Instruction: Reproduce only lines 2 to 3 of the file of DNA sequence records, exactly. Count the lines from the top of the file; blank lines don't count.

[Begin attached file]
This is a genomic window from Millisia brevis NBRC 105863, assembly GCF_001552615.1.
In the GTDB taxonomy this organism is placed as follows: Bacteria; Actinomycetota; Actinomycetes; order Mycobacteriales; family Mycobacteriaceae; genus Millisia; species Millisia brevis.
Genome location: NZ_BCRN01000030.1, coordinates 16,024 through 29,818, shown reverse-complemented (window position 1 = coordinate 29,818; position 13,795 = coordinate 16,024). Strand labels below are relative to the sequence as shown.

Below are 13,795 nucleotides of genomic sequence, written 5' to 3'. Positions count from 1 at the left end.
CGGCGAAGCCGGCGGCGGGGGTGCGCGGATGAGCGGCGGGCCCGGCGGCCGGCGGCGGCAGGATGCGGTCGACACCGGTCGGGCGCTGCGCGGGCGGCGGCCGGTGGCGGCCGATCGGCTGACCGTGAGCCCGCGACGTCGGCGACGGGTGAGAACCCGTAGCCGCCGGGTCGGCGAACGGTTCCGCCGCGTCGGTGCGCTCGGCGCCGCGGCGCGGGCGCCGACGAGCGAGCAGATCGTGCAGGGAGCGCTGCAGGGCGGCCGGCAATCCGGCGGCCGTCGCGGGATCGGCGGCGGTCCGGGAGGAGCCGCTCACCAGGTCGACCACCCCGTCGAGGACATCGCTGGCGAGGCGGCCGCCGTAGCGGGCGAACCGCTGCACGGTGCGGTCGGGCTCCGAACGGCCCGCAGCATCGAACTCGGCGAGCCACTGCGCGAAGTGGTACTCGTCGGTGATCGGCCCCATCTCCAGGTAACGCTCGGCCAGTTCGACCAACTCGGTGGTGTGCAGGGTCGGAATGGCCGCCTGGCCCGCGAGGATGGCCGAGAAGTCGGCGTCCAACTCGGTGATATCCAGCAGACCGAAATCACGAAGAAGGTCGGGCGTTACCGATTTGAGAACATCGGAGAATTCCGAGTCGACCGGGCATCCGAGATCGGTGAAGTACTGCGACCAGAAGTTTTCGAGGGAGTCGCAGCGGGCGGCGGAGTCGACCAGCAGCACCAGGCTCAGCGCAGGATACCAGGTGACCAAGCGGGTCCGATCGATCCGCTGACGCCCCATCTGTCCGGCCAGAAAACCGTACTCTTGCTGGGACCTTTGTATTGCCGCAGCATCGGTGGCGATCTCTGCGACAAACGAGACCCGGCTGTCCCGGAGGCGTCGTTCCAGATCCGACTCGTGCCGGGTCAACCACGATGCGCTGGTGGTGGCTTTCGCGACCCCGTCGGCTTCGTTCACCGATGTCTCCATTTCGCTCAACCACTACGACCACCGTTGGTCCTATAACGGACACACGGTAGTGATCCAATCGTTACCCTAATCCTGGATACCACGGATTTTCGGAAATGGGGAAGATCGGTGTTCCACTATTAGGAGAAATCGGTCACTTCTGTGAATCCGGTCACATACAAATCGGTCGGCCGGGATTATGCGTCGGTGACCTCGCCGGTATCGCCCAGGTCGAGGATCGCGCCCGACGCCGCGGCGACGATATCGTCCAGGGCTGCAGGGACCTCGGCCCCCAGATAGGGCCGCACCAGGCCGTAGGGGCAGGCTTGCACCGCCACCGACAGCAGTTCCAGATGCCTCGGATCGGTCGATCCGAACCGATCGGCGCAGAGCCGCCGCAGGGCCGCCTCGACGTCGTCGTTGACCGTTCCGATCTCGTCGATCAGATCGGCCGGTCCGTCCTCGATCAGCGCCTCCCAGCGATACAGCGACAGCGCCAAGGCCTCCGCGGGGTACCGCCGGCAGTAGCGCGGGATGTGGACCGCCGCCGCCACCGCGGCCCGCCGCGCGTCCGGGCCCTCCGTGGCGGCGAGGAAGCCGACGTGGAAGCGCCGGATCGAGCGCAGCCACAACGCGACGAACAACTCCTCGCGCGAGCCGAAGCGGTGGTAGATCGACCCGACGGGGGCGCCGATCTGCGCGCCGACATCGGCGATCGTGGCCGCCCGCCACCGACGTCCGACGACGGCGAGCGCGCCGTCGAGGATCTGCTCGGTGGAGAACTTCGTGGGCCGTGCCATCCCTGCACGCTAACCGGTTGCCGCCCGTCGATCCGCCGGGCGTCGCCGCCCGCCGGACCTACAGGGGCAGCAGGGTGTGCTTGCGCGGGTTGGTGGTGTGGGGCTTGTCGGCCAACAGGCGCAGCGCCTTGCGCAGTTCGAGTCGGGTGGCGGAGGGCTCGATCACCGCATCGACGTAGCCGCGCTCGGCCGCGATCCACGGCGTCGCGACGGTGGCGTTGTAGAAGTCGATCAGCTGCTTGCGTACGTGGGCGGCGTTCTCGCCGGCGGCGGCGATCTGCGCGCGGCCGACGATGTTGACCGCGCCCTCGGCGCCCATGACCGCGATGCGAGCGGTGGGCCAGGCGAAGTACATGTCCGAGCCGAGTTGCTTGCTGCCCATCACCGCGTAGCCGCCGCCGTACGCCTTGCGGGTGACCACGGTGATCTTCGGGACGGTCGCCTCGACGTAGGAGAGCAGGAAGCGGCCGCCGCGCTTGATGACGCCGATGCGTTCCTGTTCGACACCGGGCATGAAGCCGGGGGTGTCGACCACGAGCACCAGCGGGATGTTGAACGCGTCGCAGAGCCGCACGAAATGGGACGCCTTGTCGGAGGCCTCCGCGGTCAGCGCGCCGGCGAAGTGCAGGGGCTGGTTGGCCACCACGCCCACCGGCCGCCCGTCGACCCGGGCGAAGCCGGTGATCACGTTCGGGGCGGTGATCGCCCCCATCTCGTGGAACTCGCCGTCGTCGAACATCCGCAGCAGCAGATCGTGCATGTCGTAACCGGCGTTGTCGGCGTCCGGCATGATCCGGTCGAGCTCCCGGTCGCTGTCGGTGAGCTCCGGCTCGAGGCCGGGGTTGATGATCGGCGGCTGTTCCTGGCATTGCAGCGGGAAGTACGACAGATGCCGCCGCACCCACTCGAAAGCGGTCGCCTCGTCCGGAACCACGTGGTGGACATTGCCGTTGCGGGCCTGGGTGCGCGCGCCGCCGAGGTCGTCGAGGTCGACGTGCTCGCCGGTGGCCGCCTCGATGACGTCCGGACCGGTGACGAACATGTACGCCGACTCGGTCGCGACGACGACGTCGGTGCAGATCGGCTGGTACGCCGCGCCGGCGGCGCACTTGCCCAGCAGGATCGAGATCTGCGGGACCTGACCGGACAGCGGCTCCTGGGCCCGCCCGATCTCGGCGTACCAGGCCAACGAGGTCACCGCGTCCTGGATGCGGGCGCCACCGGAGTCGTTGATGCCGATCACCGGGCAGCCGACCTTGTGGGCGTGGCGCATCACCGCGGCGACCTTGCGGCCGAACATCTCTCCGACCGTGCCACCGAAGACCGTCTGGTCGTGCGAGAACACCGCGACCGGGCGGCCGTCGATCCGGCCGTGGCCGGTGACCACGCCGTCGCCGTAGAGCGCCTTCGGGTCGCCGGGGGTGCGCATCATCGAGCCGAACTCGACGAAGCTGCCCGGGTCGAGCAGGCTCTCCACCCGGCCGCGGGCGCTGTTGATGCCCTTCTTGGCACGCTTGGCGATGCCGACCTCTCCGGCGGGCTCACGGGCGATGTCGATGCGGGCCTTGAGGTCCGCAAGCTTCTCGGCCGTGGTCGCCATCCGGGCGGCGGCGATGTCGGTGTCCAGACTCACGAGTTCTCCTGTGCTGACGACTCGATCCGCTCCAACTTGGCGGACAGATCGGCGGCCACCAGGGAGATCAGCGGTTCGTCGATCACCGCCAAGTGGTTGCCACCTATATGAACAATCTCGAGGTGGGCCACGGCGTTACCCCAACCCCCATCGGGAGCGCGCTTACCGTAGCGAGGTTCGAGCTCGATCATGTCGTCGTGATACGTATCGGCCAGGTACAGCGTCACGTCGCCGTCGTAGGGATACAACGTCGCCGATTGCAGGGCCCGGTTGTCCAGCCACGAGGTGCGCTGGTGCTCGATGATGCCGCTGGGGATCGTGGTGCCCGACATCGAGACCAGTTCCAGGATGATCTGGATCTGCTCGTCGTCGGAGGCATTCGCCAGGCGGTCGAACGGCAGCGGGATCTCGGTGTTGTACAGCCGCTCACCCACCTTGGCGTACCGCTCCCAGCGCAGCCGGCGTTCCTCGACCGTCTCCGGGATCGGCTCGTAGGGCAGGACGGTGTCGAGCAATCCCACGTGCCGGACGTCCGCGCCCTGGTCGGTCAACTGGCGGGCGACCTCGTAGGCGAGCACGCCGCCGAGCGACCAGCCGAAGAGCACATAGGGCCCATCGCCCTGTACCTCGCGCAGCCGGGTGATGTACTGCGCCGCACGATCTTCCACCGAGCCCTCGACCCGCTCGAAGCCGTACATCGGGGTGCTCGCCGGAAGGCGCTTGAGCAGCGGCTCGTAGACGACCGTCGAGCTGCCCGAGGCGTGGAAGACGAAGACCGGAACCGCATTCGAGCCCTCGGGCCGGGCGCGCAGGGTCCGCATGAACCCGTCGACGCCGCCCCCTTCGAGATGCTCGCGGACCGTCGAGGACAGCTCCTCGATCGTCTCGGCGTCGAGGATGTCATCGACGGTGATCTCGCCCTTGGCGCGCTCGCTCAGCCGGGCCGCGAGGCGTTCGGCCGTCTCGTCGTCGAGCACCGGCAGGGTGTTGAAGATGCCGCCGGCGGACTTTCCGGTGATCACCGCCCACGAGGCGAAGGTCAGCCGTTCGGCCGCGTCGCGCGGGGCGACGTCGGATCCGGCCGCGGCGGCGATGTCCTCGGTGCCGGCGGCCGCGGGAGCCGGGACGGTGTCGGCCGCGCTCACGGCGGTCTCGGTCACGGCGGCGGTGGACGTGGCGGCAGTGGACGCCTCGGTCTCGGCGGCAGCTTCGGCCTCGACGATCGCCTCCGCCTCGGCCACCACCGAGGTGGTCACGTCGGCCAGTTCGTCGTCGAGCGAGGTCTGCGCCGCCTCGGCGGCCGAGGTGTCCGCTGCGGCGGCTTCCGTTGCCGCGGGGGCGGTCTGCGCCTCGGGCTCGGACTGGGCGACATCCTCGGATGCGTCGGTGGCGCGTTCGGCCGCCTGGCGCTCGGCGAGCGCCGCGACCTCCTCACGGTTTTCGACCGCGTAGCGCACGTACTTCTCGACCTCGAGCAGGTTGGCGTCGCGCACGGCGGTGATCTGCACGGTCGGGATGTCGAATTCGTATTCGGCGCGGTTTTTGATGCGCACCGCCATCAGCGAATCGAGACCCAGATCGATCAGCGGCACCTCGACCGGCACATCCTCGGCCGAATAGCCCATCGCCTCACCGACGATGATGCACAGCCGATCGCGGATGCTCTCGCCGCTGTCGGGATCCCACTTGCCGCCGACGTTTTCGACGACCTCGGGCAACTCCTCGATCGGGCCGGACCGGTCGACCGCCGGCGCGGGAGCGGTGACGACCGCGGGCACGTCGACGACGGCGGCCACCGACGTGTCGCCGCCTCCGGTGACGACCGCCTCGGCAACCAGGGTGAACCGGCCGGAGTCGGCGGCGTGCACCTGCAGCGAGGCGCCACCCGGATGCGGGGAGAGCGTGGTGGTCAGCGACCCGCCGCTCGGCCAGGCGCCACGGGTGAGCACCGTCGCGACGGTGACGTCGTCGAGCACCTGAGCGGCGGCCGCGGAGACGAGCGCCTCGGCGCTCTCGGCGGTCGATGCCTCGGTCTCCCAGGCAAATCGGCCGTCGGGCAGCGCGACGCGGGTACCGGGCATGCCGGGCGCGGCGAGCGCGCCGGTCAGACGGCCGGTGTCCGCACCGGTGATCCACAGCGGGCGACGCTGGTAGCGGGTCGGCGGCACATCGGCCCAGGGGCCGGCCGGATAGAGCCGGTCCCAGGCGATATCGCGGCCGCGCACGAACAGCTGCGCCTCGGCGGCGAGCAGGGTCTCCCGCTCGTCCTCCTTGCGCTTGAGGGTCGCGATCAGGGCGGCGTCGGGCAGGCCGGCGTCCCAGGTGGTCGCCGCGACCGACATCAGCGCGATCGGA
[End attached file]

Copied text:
In the GTDB taxonomy this organism is placed as follows: Bacteria; Actinomycetota; Actinomycetes; order Mycobacteriales; family Mycobacteriaceae; genus Millisia; species Millisia brevis.
Genome location: NZ_BCRN01000030.1, coordinates 16,024 through 29,818, shown reverse-complemented (window position 1 = coordinate 29,818; position 13,795 = coordinate 16,024). Strand labels below are relative to the sequence as shown.